The first three eggs of the rare ‘Akeke‘e have hatched under the auspices of San Diego Zoo Global conservation biologists. The newly hatched chicks represent hope for the survival of a small Hawaiian honeycreeper.
Eggs from two species of rare Hawaiian honeycreeper birds, the ‘Akikiki and ‘Akeke‘e, were collected from native habitat earlier this month as part of an effort to preserve these two bird species from extinction.
The eggs were brought into managed care to start a breeding population through a collaborative effort by the Kaua‘i Forest Bird Recovery Project (KFBRP), State of Hawai‘i Department of Land and Natural Resources’ (DLNR) Division of Forestry and Wildlife, U.S. Fish and Wildlife Service-Pacific Islands Fish and Wildlife Office (USFWS-PIFWO), University of Hawaii, and San Diego Zoo Global.
Credit: San Diego Zoo
“These three ‘Akeke‘e eggs all came from a single clutch,” said Bryce Masuda, Conservation Program Manager, San Diego Zoo Global. “One of the eggs was a bit worrisome because it was losing too much weight a few days ago, but all three hatched just fine. We are continuing to watch the nestlings closely as this is the first time they have been raised under human care.”
The ‘Akikiki and ‘Akeke‘e are two species of Hawaiian honeycreeper found only on the island of Kaua‘i. These two small bird species have been severely affected by introduced diseases such as avian malaria, as well as loss of native forest habitat, hurricanes, and the introduction of non-native predator species in the wild. Very little is known about them and they have not been raised in a zoological setting before. Conservationists with the HEBCP have worked successfully with a number of other similar native Hawaiian birds and are using these techniques to ensure both species will thrive.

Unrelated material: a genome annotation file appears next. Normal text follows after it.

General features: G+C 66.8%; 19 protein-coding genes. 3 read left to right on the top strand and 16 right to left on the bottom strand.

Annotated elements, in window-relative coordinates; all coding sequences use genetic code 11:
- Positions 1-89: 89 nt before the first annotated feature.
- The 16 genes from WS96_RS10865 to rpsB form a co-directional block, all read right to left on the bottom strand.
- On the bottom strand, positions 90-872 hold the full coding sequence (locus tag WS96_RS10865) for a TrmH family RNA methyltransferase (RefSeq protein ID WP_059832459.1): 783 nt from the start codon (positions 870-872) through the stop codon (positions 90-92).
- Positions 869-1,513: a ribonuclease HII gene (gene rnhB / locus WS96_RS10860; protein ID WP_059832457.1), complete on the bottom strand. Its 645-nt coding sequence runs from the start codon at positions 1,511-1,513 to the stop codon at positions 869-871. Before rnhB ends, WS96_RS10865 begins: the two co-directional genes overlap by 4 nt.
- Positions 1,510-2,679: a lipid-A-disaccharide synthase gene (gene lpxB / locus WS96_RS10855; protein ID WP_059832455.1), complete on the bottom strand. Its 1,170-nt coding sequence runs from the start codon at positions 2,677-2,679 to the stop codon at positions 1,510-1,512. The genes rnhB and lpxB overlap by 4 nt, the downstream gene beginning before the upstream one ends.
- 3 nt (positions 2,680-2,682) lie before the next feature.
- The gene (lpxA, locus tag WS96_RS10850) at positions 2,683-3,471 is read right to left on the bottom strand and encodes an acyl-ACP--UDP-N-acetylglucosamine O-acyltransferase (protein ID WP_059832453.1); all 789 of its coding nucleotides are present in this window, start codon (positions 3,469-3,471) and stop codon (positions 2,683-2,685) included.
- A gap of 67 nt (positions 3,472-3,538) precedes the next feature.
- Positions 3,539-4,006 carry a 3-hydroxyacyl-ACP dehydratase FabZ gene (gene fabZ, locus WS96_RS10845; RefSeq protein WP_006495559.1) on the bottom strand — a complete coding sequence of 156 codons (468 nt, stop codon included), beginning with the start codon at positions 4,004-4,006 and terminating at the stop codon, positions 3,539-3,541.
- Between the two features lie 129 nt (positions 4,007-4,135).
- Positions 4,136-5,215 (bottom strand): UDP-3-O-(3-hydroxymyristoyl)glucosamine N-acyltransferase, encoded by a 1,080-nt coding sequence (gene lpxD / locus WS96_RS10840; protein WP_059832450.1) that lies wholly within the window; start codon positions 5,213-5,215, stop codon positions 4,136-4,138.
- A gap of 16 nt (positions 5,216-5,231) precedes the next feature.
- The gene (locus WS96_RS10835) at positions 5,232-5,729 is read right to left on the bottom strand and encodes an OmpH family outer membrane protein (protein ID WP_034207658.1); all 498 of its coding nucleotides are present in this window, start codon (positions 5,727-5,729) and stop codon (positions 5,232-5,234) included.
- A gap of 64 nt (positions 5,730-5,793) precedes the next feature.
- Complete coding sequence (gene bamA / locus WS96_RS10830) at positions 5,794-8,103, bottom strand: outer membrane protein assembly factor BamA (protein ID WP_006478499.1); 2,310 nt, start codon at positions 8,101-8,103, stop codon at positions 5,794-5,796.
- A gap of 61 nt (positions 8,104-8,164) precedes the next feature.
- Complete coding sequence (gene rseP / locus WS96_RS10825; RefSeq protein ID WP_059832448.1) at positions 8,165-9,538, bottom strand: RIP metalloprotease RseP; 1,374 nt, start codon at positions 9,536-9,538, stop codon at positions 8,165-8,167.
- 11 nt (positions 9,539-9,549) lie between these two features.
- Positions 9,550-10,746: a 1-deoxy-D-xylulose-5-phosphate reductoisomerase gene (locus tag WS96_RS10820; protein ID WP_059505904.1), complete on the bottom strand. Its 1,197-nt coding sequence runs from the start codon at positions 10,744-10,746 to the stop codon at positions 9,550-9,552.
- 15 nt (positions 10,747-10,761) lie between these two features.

“Both the ‘Akikiki and ‘Akeke‘e have shown steep declines over the past 10 to 15 years, and now number fewer than 1,000 birds each,” said John Vetter, Forest Bird Recovery Coordinator of the DLNR’s Division of Forestry and Wildlife. “A panel of experts in Hawaiian forest bird conservation was convened in 2013 to identify steps needed to preserve these species and ranked the initiation of captive breeding populations as one of the highest priorities for both species.”
Since early March, KFBRP team members have spent hundreds of hours searching the dense rain forests of Kaua’i’s ‘Alaka‘i Wilderness Preserve for the cryptic nests of these two rare species, said Dr. Lisa “Cali” Crampton, KFBRP Project Leader. “Both nest on tiny branches at the top of the canopy, about 30 to 40 feet high, and camouflage their nests as clumps of moss. To reach the nests, KFBRP devised a suspension system for a 40-foot extension ladder.”
Eggs from the two Hawaiian honeycreeper species were removed from nests and a team of bird experts hiked and helicoptered them to an egg-rearing facility on Kaua‘i. Seven ‘Akikiki chicks have hatched so far and appear to be doing well. Four ‘Akikiki chicks are already out of their nests and moving around their aviary. Back in the wild, parents of nests harvested earlier this season have started renesting.
Conservation biologists will continue their efforts for the remainder of the breeding season, and have already identified more nests for harvest. The USFWS-PIFWO provided the majority of the funding for the project and a grant from the Mohamed Bin Zayed Species Conservation Fund has also been instrumental in this effort.